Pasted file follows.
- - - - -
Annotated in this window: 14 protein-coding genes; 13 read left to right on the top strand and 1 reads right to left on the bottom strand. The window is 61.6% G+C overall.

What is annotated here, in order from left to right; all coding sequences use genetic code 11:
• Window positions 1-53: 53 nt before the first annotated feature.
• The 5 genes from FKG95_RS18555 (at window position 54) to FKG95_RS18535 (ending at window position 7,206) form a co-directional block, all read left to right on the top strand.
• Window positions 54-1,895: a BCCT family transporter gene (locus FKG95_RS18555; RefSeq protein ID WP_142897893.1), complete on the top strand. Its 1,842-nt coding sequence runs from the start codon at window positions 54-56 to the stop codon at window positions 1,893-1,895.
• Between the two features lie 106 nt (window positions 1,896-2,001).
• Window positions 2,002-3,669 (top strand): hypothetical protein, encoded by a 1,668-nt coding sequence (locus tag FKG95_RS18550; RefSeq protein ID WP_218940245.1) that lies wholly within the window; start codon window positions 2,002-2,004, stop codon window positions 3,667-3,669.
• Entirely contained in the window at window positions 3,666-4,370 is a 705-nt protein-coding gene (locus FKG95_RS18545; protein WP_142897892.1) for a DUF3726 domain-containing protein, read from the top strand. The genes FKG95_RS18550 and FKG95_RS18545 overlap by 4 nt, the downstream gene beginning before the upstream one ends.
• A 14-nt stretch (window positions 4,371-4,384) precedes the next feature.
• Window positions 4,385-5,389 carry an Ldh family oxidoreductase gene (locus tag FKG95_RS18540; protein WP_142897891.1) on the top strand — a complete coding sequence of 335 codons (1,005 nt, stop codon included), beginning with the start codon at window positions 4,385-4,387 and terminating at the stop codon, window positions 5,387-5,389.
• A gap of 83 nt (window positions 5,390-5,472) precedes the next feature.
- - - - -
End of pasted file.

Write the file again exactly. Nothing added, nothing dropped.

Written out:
Annotated in this window: 14 protein-coding genes; 13 read left to right on the top strand and 1 reads right to left on the bottom strand. The window is 61.6% G+C overall.

What is annotated here, in order from left to right; all coding sequences use genetic code 11:
• Window positions 1-53: 53 nt before the first annotated feature.
• The 5 genes from FKG95_RS18555 (at window position 54) to FKG95_RS18535 (ending at window position 7,206) form a co-directional block, all read left to right on the top strand.
• Window positions 54-1,895: a BCCT family transporter gene (locus FKG95_RS18555; RefSeq protein ID WP_142897893.1), complete on the top strand. Its 1,842-nt coding sequence runs from the start codon at window positions 54-56 to the stop codon at window positions 1,893-1,895.
• Between the two features lie 106 nt (window positions 1,896-2,001).
• Window positions 2,002-3,669 (top strand): hypothetical protein, encoded by a 1,668-nt coding sequence (locus tag FKG95_RS18550; RefSeq protein ID WP_218940245.1) that lies wholly within the window; start codon window positions 2,002-2,004, stop codon window positions 3,667-3,669.
• Entirely contained in the window at window positions 3,666-4,370 is a 705-nt protein-coding gene (locus FKG95_RS18545; protein WP_142897892.1) for a DUF3726 domain-containing protein, read from the top strand. The genes FKG95_RS18550 and FKG95_RS18545 overlap by 4 nt, the downstream gene beginning before the upstream one ends.
• A 14-nt stretch (window positions 4,371-4,384) precedes the next feature.
• Window positions 4,385-5,389 carry an Ldh family oxidoreductase gene (locus tag FKG95_RS18540; protein WP_142897891.1) on the top strand — a complete coding sequence of 335 codons (1,005 nt, stop codon included), beginning with the start codon at window positions 4,385-4,387 and terminating at the stop codon, window positions 5,387-5,389.
• A gap of 83 nt (window positions 5,390-5,472) precedes the next feature.